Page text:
Champions Trophy: Back to back dream still on for Bedford

Bedford kept their Champions Trophy defence alive with a brilliant 31-8 home win over Canford this afternoon.


The Champions had been made to work seriously hard against St Paul’s in the last 16 just to make this quarter final, but they looked a different side here, full of the pace, power, and width that has been the hallmark of Bedford sides over the last few years.


Canford arrived with a big reputation following a storming start to the season. Famed for their use of the full fifteen players on the field and an exciting running game, the potential for a brilliant game of rugby was there with two sides that like to attack.


As it turned out, it was slightly more fragmented than that, both sides did play some stunning rugby at times, ending in tries on a couple of noteworthy occasions, however cold hands on a bitterly cold Midlands day contributed to a lot of stoppages, while frustrations were high for both sides at times in a game that did see a lot of the touchline chatter centred on the man in the middle, sometimes a little too vociferously.


Either way, at times we were given a treat on the field from this Bedford side. However it was Canford who troubled the scorers first, landing a penalty when the game was barely a minute old.


From there though Bedford controlled almost the entire of the rest of the half, and doing so in their usual style, spreading the back row right out to both wings and putting real width on the ball. When that did not yield results then the boots of captain Fraser Dingwall, scrum half Jack Dalton, and fly half Ed Johnson, and full back Alfie Orchard would prod the ball deep into Canford territory.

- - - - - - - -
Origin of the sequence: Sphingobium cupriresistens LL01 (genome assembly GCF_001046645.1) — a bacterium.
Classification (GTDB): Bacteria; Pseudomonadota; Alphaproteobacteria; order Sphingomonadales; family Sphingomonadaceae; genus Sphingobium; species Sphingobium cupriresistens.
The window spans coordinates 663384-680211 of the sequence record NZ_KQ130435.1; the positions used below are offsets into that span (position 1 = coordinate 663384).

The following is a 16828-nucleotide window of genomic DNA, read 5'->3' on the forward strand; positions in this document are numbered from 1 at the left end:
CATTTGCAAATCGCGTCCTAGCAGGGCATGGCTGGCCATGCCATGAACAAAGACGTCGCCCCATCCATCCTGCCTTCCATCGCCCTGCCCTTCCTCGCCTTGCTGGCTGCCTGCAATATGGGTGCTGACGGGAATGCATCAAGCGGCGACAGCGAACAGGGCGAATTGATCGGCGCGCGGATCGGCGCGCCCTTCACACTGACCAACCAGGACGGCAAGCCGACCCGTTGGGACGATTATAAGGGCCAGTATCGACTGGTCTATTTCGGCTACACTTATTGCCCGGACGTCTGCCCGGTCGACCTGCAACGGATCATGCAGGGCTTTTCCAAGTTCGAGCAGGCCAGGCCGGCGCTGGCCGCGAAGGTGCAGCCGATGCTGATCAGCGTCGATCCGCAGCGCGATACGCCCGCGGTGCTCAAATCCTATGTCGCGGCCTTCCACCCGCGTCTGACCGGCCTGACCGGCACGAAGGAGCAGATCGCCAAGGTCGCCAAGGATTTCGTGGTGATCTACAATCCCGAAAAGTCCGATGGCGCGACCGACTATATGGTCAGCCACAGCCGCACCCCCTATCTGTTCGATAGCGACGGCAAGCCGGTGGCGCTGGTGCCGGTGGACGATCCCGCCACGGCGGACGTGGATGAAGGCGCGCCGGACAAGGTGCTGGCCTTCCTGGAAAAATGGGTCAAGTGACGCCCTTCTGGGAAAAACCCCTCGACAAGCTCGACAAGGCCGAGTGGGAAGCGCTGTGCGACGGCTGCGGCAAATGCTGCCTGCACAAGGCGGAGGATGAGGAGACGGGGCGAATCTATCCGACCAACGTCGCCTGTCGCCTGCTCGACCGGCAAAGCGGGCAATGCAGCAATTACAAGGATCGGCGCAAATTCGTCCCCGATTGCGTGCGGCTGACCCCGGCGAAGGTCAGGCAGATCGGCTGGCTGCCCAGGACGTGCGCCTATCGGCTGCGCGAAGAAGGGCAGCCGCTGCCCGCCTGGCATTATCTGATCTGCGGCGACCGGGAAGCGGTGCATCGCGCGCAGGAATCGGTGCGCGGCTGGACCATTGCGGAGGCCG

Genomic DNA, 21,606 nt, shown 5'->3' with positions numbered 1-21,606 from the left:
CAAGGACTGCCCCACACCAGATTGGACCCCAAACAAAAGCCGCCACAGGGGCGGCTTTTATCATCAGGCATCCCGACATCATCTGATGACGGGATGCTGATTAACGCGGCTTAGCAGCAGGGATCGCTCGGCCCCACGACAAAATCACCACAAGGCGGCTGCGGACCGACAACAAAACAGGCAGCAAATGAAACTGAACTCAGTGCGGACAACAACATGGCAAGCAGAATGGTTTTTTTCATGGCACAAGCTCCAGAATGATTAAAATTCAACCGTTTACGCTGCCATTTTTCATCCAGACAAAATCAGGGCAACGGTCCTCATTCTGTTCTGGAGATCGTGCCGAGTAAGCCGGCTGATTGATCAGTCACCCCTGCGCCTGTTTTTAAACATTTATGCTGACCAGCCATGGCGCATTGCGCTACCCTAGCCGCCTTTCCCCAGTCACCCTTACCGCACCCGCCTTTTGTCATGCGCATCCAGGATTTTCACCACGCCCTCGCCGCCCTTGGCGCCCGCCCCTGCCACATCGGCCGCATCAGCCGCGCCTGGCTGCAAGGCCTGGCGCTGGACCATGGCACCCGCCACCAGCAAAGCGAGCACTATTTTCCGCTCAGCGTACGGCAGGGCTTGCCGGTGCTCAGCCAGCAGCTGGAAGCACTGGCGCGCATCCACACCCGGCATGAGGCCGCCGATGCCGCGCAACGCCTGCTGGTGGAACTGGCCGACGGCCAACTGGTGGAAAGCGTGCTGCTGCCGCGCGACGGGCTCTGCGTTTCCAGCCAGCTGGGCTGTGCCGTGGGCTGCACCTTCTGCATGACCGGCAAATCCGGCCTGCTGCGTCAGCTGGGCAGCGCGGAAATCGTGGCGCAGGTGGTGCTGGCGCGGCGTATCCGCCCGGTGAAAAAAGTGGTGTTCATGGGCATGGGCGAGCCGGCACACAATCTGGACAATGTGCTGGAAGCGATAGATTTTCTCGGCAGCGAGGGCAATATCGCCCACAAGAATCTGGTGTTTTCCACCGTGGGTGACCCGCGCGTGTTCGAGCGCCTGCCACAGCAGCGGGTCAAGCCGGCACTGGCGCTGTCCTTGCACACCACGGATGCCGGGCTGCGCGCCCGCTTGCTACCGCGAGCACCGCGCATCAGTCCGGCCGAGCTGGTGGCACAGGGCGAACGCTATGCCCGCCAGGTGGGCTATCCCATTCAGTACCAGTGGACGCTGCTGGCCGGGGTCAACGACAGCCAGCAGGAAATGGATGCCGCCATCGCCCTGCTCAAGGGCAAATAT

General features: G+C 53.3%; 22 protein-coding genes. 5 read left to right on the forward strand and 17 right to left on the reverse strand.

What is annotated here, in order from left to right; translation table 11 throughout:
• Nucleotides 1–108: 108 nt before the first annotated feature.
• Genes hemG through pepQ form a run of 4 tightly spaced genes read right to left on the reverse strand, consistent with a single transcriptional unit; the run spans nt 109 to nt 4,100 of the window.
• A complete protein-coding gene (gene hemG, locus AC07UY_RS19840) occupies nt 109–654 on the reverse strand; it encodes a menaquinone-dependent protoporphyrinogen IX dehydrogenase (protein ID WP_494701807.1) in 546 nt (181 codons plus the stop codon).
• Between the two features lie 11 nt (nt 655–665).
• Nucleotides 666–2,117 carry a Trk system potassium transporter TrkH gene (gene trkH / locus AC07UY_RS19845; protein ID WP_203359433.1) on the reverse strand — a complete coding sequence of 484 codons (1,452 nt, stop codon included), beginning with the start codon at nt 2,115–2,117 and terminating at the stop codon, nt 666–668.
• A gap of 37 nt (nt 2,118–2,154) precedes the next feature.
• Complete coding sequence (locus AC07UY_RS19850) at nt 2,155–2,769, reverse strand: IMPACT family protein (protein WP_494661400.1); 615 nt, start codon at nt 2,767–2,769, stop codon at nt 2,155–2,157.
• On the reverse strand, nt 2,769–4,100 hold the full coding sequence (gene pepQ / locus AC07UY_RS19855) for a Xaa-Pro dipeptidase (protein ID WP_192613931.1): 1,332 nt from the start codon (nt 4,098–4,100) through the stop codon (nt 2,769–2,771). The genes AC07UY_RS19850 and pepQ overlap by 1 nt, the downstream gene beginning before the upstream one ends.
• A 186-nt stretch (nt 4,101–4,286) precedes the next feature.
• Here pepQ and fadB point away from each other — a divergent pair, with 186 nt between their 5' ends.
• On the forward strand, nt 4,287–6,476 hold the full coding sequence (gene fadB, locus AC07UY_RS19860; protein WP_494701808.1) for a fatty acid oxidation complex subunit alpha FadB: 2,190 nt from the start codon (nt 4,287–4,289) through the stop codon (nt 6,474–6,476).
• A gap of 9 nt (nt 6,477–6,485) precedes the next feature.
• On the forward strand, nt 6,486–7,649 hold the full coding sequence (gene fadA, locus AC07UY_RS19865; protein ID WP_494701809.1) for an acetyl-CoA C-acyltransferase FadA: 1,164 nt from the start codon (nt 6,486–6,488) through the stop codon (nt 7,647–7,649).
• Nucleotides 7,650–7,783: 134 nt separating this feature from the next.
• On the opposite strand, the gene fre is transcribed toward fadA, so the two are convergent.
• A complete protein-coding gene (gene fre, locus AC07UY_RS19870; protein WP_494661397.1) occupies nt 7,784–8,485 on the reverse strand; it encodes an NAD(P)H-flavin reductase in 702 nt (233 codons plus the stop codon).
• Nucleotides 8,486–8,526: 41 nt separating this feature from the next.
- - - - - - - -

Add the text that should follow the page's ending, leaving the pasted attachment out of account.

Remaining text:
Ten minutes in it yielded points as they set up a penalty opportunity for Scotland U18 international Fraser Dingwall, who duly leveled the scores.


The next ten minutes were perpetuated by the whistle as the referee grew tired with infringements, offside drawing particular ire from him. That came to bite Canford after 24 minutes as two penalties in quick succession on their own try line yielded a penalty try for Bedford, which Dingwall converted with ease for a 10-3 lead.


Barely two minutes later Bedford were over again, this time a wonderful sweeping move beginning deep in their own half, almost straight from the kick off. The ball burst through several sets of hands before the rangy Joe Rogers in the second row showed a surprising turn of speed to accelerate away an finish a quite wonderful team try. Again Dingwall converted, and at 17-3 his side looked very comfortable indeed.


From the kick off the again looked dangerous, pumping the ball in behind Canford, leaving their outstanding full back Luke Mehson looking isolated. Instead though, Mehson grabbed the game by the scruff of the next, embarking on a long winding run almost the length of the field before offloading to his openside Rob Tolcher just yards from the Bedford line. Tolcher, like any good 7, had almost no right to be there, but gathered brilliantly before releasing a beautiful pass back inside for the try to be finished off. It was as good as Bedford’s just minutes before, if not better, and suddenly at 17-8 the match felt like it was back in the balance and ready to ignite.


Lesser sides might have cracked at that point and let this clearly gifted Canford attack sweep through, but not Bedford. They have too much quality and too much experience of winning in this competition to let their focus slip. They furrowed their brows and dug deep, before moving on the attack again. The punched away at the Canford defence before again managing to release Rogers through the line at pace for his second try, this time almost under the sticks.